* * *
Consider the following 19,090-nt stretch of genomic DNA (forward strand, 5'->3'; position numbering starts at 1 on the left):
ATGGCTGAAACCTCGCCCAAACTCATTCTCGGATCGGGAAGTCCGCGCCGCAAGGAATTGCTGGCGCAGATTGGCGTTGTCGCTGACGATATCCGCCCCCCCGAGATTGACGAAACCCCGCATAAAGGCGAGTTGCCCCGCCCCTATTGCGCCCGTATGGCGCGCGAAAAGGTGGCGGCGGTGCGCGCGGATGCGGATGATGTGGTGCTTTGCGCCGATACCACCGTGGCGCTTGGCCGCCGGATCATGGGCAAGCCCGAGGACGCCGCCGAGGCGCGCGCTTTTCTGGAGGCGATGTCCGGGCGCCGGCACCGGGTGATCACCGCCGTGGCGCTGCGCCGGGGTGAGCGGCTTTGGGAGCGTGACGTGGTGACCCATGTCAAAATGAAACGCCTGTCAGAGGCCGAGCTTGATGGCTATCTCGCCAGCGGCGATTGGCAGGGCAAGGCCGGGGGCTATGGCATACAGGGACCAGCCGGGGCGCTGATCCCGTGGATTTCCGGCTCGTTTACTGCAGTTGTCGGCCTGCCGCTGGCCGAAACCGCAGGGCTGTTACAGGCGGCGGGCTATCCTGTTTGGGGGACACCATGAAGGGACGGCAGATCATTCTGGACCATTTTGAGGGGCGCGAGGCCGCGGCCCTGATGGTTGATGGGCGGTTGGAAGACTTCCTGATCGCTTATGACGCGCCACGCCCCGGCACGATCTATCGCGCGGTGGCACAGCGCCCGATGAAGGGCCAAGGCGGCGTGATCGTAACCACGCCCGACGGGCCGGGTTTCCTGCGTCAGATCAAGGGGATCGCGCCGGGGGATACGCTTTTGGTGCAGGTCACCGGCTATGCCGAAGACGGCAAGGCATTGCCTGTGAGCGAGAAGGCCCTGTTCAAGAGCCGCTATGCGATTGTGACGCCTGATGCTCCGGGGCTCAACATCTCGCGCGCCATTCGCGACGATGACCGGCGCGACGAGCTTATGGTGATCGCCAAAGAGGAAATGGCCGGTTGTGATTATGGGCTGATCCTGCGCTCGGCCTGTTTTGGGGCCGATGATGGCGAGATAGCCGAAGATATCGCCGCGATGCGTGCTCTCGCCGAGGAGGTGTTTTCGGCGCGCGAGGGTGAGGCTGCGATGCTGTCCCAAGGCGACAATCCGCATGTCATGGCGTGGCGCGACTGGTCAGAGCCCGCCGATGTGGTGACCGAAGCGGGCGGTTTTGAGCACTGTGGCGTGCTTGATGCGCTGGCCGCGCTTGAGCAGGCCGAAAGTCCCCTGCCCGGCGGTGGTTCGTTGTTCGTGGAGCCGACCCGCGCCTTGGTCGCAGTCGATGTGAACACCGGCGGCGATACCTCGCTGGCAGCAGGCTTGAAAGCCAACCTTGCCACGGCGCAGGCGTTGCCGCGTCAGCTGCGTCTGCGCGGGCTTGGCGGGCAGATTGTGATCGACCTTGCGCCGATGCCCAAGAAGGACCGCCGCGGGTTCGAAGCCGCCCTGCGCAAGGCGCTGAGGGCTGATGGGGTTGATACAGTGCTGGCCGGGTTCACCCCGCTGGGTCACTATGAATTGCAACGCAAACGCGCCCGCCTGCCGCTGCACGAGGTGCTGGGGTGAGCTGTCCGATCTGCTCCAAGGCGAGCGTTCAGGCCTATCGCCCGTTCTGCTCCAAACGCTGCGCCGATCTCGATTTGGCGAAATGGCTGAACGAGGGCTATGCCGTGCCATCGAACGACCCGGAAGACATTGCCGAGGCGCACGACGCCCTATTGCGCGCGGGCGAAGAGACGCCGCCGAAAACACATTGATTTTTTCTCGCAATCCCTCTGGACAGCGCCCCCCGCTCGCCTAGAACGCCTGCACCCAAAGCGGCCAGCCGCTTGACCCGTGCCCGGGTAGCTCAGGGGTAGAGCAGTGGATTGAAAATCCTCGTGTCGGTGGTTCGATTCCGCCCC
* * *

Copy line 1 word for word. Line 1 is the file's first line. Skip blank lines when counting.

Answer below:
Consider the following 19,090-nt stretch of genomic DNA (forward strand, 5'->3'; position numbering starts at 1 on the left):